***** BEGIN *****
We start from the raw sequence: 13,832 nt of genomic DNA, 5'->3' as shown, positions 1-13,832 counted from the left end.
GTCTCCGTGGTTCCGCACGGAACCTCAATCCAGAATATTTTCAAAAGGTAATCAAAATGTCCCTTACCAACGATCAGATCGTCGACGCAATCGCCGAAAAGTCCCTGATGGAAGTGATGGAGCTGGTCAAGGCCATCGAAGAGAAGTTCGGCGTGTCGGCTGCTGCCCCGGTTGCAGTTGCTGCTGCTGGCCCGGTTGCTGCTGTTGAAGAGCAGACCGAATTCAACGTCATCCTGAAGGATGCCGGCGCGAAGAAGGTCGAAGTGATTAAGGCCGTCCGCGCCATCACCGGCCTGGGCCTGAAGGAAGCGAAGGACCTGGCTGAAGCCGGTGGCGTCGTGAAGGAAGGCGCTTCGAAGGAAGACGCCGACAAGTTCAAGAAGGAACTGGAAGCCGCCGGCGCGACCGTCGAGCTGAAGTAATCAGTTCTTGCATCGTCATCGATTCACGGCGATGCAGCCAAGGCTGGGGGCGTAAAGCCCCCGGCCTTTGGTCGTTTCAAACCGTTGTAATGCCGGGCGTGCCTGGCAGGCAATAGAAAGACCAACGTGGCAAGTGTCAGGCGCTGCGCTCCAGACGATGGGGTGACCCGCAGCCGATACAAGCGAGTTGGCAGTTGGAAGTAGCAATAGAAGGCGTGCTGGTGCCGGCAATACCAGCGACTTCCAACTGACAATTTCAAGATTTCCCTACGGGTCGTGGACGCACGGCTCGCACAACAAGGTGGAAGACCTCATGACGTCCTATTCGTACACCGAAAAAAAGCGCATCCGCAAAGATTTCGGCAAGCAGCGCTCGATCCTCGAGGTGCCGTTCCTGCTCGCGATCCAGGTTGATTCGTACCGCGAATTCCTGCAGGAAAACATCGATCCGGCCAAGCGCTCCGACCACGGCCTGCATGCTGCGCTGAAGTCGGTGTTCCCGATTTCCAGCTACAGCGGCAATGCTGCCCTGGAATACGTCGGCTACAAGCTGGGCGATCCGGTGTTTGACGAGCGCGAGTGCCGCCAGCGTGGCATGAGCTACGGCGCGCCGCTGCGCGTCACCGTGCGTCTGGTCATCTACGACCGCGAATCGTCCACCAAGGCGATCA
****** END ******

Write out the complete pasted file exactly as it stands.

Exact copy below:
We start from the raw sequence: 13,832 nt of genomic DNA, 5'->3' as shown, positions 1-13,832 counted from the left end.
GTCTCCGTGGTTCCGCACGGAACCTCAATCCAGAATATTTTCAAAAGGTAATCAAAATGTCCCTTACCAACGATCAGATCGTCGACGCAATCGCCGAAAAGTCCCTGATGGAAGTGATGGAGCTGGTCAAGGCCATCGAAGAGAAGTTCGGCGTGTCGGCTGCTGCCCCGGTTGCAGTTGCTGCTGCTGGCCCGGTTGCTGCTGTTGAAGAGCAGACCGAATTCAACGTCATCCTGAAGGATGCCGGCGCGAAGAAGGTCGAAGTGATTAAGGCCGTCCGCGCCATCACCGGCCTGGGCCTGAAGGAAGCGAAGGACCTGGCTGAAGCCGGTGGCGTCGTGAAGGAAGGCGCTTCGAAGGAAGACGCCGACAAGTTCAAGAAGGAACTGGAAGCCGCCGGCGCGACCGTCGAGCTGAAGTAATCAGTTCTTGCATCGTCATCGATTCACGGCGATGCAGCCAAGGCTGGGGGCGTAAAGCCCCCGGCCTTTGGTCGTTTCAAACCGTTGTAATGCCGGGCGTGCCTGGCAGGCAATAGAAAGACCAACGTGGCAAGTGTCAGGCGCTGCGCTCCAGACGATGGGGTGACCCGCAGCCGATACAAGCGAGTTGGCAGTTGGAAGTAGCAATAGAAGGCGTGCTGGTGCCGGCAATACCAGCGACTTCCAACTGACAATTTCAAGATTTCCCTACGGGTCGTGGACGCACGGCTCGCACAACAAGGTGGAAGACCTCATGACGTCCTATTCGTACACCGAAAAAAAGCGCATCCGCAAAGATTTCGGCAAGCAGCGCTCGATCCTCGAGGTGCCGTTCCTGCTCGCGATCCAGGTTGATTCGTACCGCGAATTCCTGCAGGAAAACATCGATCCGGCCAAGCGCTCCGACCACGGCCTGCATGCTGCGCTGAAGTCGGTGTTCCCGATTTCCAGCTACAGCGGCAATGCTGCCCTGGAATACGTCGGCTACAAGCTGGGCGATCCGGTGTTTGACGAGCGCGAGTGCCGCCAGCGTGGCATGAGCTACGGCGCGCCGCTGCGCGTCACCGTGCGTCTGGTCATCTACGACCGCGAATCGTCCACCAAGGCGATCA